Starting Friday, some non-essential businesses in the state of Georgia were allowed to start reopening. As long as they followed social distancing and sanitization guidelines, then barbershops, hair salons, gyms, and the like were allowed to open their doors.
"I see the terrible impact of COVID-19 on public health as well as the pocketbook," Gov. Brian Kemp said. According to Buzzfeed News, businesses will have to check workers for signs of coronavirus, increase sanitation, separate workstations by at least 6 feet, and, "if appropriate," require staff to wear gloves and masks.
"By taking this measured action, we will get Georgians back to work safely without undermining the progress that we have all made in the battle against COVID-19," Kemp added.
Others are opposed to reopening non-essential businesses so quickly, fearing that it could lead to a second wave of coronavirus cases.
But now, a few days into the "reopening," Georgia can provide us with a glimpse of what a post-lockdown world may look like.
People dine in at Bad Daddy's Burger Bar. The restaraunt is subject to 39 guidelines.
Most seats at this Waffle House in Atlanta are closed off to adhere to social distancing.
A restaurant owner sanitizes a syrup container after it was used at a customer's table at J. Christopher's restaurant in Brookhaven.
A sign at a restaurant tells customers to stay six feet away from each other.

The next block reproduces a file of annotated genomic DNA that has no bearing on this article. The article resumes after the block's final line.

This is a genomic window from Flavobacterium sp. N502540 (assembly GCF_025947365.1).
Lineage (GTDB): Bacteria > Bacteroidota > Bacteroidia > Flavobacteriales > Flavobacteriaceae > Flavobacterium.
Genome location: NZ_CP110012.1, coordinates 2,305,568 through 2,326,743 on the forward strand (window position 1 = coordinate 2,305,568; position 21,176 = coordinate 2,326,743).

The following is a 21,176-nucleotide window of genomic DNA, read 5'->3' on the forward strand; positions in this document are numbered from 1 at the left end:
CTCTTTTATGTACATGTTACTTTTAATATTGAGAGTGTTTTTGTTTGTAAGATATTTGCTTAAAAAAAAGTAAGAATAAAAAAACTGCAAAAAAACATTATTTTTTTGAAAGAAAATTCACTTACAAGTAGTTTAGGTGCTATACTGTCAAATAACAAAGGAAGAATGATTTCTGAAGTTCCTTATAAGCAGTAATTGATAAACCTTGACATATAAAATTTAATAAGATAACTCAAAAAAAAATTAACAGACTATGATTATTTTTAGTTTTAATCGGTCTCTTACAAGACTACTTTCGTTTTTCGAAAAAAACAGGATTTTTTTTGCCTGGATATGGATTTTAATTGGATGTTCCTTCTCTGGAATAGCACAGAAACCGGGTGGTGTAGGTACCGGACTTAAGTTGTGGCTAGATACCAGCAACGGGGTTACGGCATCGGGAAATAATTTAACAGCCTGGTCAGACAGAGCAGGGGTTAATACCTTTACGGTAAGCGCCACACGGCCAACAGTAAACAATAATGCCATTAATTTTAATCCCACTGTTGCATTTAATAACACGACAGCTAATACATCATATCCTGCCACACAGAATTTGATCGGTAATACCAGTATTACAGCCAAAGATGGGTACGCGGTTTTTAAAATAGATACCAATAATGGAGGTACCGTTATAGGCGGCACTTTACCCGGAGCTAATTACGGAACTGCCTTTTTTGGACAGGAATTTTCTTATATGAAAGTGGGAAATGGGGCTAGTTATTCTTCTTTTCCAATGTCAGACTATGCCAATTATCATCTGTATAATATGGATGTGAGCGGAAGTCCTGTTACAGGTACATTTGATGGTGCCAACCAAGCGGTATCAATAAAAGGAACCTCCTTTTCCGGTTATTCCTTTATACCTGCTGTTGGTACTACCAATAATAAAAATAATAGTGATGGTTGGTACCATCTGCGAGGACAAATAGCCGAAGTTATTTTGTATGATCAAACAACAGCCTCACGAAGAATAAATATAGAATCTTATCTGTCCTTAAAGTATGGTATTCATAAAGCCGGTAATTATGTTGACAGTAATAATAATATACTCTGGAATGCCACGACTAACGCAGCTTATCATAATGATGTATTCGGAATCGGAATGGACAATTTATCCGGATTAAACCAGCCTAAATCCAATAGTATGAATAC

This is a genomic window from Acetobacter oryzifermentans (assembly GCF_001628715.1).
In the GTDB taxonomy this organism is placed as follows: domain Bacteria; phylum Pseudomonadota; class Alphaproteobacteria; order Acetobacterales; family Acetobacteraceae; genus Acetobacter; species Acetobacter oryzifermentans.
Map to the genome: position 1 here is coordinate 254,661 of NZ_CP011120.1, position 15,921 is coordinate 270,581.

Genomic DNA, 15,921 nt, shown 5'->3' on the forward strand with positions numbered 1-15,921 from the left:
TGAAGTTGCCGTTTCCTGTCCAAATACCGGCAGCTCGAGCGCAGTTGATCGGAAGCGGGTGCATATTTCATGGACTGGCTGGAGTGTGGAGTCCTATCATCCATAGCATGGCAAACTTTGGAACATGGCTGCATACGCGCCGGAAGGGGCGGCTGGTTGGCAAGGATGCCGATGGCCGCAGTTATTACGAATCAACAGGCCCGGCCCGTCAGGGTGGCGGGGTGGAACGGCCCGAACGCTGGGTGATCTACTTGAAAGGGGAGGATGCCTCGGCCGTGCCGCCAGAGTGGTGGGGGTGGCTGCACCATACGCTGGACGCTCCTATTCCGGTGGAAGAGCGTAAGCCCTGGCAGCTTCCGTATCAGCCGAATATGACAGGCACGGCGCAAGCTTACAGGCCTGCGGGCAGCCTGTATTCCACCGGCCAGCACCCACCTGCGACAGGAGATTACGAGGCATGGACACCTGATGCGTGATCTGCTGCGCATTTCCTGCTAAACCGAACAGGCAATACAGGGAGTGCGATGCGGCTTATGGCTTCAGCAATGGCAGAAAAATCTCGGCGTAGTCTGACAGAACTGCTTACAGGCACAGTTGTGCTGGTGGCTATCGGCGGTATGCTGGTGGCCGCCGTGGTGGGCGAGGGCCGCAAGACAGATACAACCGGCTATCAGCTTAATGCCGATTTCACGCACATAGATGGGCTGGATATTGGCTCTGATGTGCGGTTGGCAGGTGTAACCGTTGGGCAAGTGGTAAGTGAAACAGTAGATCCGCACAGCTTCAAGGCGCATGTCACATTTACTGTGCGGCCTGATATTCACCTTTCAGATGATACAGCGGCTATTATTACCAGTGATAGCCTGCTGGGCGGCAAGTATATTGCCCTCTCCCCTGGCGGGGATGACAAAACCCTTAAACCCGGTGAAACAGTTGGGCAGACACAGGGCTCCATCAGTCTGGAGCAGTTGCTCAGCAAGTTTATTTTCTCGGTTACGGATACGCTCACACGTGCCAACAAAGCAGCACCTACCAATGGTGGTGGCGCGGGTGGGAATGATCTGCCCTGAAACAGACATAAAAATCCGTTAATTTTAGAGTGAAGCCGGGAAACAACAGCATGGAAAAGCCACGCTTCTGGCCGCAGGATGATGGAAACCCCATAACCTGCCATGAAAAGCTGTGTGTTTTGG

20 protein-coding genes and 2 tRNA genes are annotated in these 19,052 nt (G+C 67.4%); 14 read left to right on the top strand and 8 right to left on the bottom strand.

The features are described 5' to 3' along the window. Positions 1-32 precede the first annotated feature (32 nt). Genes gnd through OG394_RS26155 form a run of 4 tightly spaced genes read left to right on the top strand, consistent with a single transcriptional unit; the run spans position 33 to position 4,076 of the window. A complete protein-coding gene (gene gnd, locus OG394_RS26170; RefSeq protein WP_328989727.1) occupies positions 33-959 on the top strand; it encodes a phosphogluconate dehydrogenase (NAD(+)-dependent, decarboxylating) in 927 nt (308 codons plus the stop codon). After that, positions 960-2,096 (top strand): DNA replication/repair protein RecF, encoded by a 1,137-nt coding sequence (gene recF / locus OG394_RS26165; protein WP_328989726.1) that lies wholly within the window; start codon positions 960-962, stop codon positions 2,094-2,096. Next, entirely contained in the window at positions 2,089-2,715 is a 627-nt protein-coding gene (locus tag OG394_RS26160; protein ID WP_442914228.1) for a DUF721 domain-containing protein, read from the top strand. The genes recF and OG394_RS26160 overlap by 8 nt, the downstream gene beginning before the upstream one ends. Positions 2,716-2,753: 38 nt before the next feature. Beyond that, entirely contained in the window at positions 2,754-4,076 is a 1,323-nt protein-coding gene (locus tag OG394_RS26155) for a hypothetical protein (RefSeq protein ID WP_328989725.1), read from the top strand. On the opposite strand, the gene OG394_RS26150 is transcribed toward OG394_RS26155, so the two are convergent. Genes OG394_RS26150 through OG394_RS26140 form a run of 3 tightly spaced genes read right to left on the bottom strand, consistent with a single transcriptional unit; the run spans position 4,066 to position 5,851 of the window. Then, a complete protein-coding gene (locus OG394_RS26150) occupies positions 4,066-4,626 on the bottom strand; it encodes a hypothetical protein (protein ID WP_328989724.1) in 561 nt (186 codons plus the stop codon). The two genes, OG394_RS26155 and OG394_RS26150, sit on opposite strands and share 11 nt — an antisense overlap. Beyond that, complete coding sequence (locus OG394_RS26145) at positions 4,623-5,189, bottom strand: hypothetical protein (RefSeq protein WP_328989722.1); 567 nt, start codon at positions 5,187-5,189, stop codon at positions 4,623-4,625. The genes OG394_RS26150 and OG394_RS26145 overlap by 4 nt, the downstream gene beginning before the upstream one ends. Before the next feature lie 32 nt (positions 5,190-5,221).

Blue crosses show where people can and cannot sit at J. Christopher's restaurant in Brookhaven.
A hair stylist works on a customer's hair while wearing a face mask in Atlanta.
Arrows at a restaurant show customers the path to take.
Workers at a nail bar in Atlanta work from behind protective barriers.
A sign at a restaurant tells people with symptoms of COVID-19 not to enter.
Customers and workers at a hair salon in Atlanta wear masks.
A man waits for his turn outside a barbershop in Lilburn.
A sanitizing bottle and towel are placed on a treadmill in Powder Springs.
Two men eat lunch at a restaurant, with most other tables closed off.
Steve Hall, one of two people at the gym, works out in Lilburn.
A sign outside a bowling alley in Marietta tells groups to maintain six feet of distance between each other.
Beach-goers sit outside a restaurant on Tybee Island.
Beach-goers maintain social distancing after Tybee Island beached reopened.
Bad Daddy's Burger Bar in Decatur offers bottles of sanitizer for customers to clean surfaces.
America is going to look very different for months to come.
The best way to prevent contracting or spreading coronavirus is with thorough hand washing and social distancing. If you feel you may be experiencing symptoms of coronavirus, which include persistent cough (usually dry), fever, shortness of breath, and fatigue, please call your doctor before going to get tested. For comprehensive resources and updates, visit the CDC website. If you are experiencing anxiety about the virus, seek out mental health support from your provider or visit NAMI.org.